the suffocating peace of the “new” Taliban

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Taliban forces guard the streets of Kabul – Ansa

Impossible to forget it. The image has indelibly marked the Western mission in Afghanistan. On August 16, 2021, the day after the Taliban raid in the capital, a C-17 overflowing with refugees comes off the ground, leaving behind a trail of black dots. They are men and women who, gripped by terror and despair, have clung to the base of the fuselage. They believe they are safe as those who, in the general stampede, managed to get on board. The force of the air during take-off, on the other hand, throws them to the ground. No one will ever know the exact number of victims. Together with their bodies, on the runway of Kabul airport, the mirage of having exported democracy to the Asian country was shattered.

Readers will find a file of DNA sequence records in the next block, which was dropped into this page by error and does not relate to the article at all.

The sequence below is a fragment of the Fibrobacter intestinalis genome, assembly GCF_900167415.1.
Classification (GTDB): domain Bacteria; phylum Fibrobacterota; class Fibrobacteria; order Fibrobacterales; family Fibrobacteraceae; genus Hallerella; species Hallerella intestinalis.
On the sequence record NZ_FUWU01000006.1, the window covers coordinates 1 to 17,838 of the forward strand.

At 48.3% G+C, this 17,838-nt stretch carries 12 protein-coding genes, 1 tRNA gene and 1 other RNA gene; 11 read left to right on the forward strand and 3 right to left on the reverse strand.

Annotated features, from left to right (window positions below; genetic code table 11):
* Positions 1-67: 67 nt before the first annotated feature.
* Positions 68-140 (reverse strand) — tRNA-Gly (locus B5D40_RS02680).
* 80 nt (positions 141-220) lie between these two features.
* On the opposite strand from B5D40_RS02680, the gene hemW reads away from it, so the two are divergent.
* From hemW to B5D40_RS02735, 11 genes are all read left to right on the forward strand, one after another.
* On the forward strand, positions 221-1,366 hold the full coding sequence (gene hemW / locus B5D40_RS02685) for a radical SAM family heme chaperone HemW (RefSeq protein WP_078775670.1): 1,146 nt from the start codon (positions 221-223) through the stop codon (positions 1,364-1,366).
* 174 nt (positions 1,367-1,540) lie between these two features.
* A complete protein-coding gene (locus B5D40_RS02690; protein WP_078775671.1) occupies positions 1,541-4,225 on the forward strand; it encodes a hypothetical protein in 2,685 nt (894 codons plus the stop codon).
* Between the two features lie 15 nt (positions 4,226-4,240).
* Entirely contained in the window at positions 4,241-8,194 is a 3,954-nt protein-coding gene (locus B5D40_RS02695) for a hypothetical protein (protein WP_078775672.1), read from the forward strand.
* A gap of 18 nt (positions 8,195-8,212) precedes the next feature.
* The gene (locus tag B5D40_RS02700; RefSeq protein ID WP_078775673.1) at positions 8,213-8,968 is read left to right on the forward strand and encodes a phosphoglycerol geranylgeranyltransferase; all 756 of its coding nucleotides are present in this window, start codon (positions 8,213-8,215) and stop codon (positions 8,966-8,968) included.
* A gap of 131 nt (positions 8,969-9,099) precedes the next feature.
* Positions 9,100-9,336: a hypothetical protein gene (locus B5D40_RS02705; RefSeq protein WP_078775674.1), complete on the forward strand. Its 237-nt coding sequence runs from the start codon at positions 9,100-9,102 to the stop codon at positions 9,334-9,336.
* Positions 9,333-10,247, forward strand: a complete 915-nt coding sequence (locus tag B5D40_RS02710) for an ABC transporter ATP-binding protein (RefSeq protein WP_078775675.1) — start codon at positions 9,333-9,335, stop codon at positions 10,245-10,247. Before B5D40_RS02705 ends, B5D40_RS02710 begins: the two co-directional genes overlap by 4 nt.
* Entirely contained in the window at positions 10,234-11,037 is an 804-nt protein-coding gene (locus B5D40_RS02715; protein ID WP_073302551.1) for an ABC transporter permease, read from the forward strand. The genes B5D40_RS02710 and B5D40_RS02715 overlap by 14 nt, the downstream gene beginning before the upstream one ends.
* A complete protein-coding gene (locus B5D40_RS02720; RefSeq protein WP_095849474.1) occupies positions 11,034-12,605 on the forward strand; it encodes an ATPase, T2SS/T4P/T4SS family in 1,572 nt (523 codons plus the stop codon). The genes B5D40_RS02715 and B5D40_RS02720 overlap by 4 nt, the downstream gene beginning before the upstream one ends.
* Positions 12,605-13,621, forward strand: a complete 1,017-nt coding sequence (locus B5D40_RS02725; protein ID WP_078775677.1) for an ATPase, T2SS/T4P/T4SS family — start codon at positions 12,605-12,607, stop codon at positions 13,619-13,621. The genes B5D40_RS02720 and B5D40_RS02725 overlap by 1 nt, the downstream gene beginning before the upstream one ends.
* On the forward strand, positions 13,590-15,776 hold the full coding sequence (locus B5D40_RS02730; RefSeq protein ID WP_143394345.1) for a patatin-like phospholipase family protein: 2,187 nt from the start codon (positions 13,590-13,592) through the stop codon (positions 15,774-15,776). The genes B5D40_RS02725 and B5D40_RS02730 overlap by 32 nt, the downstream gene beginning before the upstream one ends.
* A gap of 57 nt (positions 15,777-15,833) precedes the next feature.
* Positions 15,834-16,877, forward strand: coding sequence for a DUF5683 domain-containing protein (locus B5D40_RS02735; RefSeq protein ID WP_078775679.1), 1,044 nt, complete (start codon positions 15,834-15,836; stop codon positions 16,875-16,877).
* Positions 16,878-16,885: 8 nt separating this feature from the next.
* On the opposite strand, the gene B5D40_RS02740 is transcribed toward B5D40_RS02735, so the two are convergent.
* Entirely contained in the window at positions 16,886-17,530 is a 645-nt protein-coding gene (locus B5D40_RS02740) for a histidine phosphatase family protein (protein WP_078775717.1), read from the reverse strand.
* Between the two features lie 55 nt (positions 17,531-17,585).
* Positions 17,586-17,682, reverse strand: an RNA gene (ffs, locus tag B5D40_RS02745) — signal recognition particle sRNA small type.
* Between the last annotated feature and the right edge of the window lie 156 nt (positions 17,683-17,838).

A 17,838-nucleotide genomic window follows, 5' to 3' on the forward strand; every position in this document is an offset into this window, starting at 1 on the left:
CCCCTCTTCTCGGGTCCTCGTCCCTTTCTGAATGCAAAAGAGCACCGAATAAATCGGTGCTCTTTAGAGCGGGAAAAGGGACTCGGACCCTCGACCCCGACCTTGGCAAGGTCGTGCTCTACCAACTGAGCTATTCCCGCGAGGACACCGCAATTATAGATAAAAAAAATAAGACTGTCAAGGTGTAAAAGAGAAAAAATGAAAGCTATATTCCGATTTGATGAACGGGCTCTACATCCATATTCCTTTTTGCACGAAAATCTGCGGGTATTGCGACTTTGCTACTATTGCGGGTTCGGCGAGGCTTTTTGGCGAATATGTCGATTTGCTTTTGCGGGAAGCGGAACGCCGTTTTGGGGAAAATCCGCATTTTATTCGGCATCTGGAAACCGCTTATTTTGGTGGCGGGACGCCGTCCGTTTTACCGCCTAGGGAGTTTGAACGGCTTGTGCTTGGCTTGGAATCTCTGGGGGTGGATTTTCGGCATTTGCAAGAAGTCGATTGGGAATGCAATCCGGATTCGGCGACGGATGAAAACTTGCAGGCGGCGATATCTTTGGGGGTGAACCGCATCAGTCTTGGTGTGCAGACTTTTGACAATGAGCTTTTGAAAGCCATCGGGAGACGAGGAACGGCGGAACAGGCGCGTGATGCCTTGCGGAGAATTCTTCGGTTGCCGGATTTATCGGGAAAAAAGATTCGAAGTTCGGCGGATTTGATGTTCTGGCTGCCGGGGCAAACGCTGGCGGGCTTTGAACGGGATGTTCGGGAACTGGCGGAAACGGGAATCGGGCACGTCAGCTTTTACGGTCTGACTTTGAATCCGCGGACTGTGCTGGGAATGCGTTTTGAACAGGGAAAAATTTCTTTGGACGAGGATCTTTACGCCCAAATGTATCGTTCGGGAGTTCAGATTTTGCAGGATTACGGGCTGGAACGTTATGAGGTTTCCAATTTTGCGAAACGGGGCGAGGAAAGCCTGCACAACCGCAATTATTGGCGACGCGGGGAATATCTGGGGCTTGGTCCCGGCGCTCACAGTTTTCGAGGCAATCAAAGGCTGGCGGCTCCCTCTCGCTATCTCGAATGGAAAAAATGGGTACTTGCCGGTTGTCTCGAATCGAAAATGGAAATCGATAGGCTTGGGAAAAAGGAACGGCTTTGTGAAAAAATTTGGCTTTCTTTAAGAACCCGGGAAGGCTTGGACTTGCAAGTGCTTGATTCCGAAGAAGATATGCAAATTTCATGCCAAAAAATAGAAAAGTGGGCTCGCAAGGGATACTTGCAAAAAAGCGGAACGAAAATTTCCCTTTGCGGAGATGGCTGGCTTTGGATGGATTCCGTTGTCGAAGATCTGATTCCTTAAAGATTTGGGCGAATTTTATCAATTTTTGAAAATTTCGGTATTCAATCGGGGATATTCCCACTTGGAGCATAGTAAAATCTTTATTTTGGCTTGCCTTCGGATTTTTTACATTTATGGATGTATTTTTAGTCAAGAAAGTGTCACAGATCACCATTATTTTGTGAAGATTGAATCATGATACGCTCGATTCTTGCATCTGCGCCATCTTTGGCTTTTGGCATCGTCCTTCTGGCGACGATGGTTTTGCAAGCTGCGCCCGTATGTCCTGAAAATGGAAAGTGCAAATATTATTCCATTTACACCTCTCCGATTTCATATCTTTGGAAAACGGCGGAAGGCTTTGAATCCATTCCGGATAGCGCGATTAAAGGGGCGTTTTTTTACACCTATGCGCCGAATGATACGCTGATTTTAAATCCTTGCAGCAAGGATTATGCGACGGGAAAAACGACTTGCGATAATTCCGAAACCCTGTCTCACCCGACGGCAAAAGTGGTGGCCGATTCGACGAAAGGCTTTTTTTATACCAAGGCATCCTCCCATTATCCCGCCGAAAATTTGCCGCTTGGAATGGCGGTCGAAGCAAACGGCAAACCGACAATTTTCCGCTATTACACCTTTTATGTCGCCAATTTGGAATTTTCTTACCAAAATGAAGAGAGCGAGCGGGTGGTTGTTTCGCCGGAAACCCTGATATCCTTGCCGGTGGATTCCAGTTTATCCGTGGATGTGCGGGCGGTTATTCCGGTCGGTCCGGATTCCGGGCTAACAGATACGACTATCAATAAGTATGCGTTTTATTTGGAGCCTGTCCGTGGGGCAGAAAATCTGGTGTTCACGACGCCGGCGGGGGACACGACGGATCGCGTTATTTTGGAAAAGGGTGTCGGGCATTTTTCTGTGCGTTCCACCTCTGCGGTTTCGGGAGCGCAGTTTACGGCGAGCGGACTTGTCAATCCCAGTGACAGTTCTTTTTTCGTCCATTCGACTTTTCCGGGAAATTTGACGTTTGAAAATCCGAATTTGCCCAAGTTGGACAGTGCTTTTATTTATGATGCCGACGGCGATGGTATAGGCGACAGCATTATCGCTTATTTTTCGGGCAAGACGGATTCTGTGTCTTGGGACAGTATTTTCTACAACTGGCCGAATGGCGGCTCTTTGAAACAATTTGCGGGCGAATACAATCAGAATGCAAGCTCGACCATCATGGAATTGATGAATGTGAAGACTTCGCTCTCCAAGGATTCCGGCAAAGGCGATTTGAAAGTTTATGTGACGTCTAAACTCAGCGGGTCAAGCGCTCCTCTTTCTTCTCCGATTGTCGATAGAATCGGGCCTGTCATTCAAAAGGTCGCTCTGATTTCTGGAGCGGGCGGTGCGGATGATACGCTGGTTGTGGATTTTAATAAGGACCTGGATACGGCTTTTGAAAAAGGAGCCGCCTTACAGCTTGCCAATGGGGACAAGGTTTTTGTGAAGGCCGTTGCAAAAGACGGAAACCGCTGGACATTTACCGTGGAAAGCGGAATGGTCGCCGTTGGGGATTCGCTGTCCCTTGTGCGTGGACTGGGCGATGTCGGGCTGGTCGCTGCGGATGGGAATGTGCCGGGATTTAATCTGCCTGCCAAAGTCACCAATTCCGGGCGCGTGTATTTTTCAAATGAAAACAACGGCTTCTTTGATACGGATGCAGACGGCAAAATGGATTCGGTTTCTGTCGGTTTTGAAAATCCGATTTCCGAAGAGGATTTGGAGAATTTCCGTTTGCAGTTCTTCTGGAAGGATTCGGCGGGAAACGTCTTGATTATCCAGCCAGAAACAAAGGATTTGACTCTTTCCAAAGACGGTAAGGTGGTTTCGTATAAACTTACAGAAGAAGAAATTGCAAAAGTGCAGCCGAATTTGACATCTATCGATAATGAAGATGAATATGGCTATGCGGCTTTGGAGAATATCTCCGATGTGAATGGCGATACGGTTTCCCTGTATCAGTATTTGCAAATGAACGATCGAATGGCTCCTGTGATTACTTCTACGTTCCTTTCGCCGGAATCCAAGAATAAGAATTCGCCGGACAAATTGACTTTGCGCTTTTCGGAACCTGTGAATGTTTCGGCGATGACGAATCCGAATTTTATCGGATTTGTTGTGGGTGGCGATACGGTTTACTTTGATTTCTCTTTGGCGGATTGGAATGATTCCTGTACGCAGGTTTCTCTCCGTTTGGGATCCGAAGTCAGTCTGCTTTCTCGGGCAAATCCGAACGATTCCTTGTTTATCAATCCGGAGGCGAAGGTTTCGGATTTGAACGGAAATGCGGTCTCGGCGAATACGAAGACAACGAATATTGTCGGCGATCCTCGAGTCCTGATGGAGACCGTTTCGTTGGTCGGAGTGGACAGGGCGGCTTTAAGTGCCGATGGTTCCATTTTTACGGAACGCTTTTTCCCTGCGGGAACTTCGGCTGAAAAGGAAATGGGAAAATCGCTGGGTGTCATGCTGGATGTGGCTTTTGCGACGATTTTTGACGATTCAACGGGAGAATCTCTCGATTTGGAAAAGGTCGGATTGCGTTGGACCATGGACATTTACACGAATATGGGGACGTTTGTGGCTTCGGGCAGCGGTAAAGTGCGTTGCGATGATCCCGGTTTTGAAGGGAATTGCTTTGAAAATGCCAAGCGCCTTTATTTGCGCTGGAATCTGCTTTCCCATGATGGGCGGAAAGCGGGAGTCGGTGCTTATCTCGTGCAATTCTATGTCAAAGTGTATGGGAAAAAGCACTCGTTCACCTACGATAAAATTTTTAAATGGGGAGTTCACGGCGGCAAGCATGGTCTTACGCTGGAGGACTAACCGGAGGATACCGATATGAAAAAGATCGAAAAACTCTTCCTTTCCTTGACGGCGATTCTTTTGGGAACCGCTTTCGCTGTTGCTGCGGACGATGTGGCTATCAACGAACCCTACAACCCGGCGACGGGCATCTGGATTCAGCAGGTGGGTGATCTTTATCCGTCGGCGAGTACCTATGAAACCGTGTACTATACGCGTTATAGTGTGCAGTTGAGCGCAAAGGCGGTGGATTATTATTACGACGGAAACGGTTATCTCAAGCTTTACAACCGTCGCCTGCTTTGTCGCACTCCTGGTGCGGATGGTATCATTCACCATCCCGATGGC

“One of the ‘dots’ was my brother Zaki. He was 19 and just wanted to play football. In a year I lost him, my house, my job ». Zakir Anwari shows up for the appointment in a “safe” bar in the center of the capital in the company of a friend. He is afraid of going out alone. A unlike other anonymous dots, Zaki was a well-known character: star of the under-18 national football team, he had a bright sporting future ahead of him. «He was afraid of not being able to take the field anymore. That’s why he did it. He told me himself when he called me, 73 minutes before he made that crazy gesture. I tried to distract it but I couldn’t. He didn’t want to live in fear. Now I understand it », says Zakir, who was targeted by Koranic students due to some interviews with national and international media. “I only told the truth: Zaki did not want to stay in the Taliban’s Afghanistan.” The latter did not like it and the threats began. “We moved house first. Later, I closed the phone shop I had in the Lazy Mariam market. Now I’m just waiting for them to forget me. I too would like to forget that day, but I cannot ». Of the ferocious chaos of that time, a year later, in the airport still named after Hamid Karzai, there is no trace.